The funny thing about death is that we think it is so final. Shakespeare describes it this way: “But that the dread of something after death, The undiscovered country, from whose bourn, No traveler returns, puzzles the will, And makes us rather bear those ills we have, Than fly to others we know not of.”Death is the great unknown for those in the world. But for us Christians we tell a different story about death. Our story goes like this: Jesus is not simply the son of God. Jesus is our trailblazer to that undiscovered country, to death, and back again. It turns out that Shakespeare was right, except that one traveler has returned. And, like Jesus tells us today in our Gospel reading, he goes ahead of us to prepare a place for us. We believe that through our baptisms we share in the death of Christ and by dying in Christ, we share in his resurrection. So for Christians, death is simply the door into God. It is of course hard for us to lose our loved ones, for us to lose Mike, and grief is not unchristian. But we are Christians, we are Easter people, not Good Friday people. We are a people who stand, not crushed at a cross, instead we are a people who stand in awe at an empty tomb. And it is this hope that allows us to say Alleluia, even at the grave; even as we see this kind soul off to be with his Lord, where he, with an unveiled face, beholds his Lord. So goodbye Mike, and in the sure hope of Jesus Christ the Risen Lord we will all see you on the other side. Amen.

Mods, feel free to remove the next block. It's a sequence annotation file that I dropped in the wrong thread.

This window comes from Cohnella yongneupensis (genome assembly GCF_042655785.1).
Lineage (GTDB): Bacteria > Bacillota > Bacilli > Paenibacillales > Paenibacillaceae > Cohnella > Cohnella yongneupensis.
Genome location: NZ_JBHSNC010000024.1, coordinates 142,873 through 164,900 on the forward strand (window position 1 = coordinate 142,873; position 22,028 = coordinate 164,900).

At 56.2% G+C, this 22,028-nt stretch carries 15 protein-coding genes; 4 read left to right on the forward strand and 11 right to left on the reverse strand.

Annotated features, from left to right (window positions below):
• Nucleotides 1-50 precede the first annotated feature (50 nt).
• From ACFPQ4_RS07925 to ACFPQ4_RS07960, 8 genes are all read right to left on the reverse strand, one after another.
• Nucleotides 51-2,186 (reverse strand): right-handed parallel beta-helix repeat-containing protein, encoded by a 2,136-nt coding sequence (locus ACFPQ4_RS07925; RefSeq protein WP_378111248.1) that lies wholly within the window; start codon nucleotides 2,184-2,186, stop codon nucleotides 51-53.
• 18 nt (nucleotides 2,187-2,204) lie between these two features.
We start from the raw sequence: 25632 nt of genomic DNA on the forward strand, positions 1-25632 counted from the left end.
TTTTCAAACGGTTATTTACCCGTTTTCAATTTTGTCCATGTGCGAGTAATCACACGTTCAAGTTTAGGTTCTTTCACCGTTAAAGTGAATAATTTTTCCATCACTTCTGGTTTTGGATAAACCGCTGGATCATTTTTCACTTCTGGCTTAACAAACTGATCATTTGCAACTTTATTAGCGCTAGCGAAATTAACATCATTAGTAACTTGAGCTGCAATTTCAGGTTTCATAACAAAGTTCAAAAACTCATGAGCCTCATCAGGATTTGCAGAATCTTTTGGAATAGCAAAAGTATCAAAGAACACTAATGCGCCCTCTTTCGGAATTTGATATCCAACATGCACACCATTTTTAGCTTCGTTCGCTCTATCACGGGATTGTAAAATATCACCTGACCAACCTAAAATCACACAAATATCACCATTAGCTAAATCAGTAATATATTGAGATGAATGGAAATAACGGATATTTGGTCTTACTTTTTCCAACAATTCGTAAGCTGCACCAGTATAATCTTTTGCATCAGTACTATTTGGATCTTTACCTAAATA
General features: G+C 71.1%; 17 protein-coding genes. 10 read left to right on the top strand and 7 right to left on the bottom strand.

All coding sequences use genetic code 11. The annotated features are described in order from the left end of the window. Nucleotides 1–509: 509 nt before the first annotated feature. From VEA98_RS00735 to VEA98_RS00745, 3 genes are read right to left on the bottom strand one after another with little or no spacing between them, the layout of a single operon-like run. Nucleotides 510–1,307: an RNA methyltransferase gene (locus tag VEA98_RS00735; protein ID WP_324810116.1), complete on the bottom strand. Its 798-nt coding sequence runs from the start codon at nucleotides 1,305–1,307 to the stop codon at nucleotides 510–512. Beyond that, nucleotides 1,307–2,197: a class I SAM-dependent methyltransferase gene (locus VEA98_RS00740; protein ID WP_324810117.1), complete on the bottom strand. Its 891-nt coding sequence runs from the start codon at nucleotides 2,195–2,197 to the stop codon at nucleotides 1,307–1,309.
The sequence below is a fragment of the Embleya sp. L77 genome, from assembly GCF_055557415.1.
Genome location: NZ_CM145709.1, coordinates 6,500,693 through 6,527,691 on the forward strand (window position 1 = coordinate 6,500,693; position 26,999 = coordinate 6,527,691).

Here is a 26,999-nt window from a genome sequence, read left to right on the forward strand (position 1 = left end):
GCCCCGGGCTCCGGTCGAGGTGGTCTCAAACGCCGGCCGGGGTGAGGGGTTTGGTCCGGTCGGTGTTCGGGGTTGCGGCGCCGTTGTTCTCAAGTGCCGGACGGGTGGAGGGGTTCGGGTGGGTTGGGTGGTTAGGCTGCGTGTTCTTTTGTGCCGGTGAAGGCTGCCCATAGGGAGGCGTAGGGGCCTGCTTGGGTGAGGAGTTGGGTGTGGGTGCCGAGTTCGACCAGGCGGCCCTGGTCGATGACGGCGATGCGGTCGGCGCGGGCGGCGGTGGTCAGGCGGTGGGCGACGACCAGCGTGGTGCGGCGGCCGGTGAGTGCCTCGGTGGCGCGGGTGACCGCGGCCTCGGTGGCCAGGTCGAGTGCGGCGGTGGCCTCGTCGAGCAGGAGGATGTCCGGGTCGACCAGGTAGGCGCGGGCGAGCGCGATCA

Friday, December 2, 2011

Bah Humbug! A Theology of Advent

Here is the audio of my lecture on Advent. Many thanks to Christina for "taping" it on her iPhone and working her techno magic to put it online.



I'll add the PowerPoint as soon a I figure that out.

Here is a tour of that ... more liberal icon of the cosmic Christ. I do not endorse everything that Grey represents here, but I do like his enthusiasm.

Ecoterra | "Cosmic Christ" by Alex Grey from Ecoterra on Vimeo.

Friday, November 18, 2011

Black an White and Read All Over: Reviewing the Nightstand #1

So I read, alot, and alot of different things. I thought I'd take a stab at reviewing the things that I read and offer some theological insight to my odd reading habits. A warning, I am reviewing a comic which has some, can I say "literally graphic images? There is some blodd and guts, so caveat lector.

First up...

We3. Pronounced We-Three. This is a comic, about 100 pages all told. It is the story of three animals, a dog, a cat, and a rabbit. This is not the WInd and the Willows however; the dog and the cat in the rabbit are all outfitted and ready for battle; check out this picture.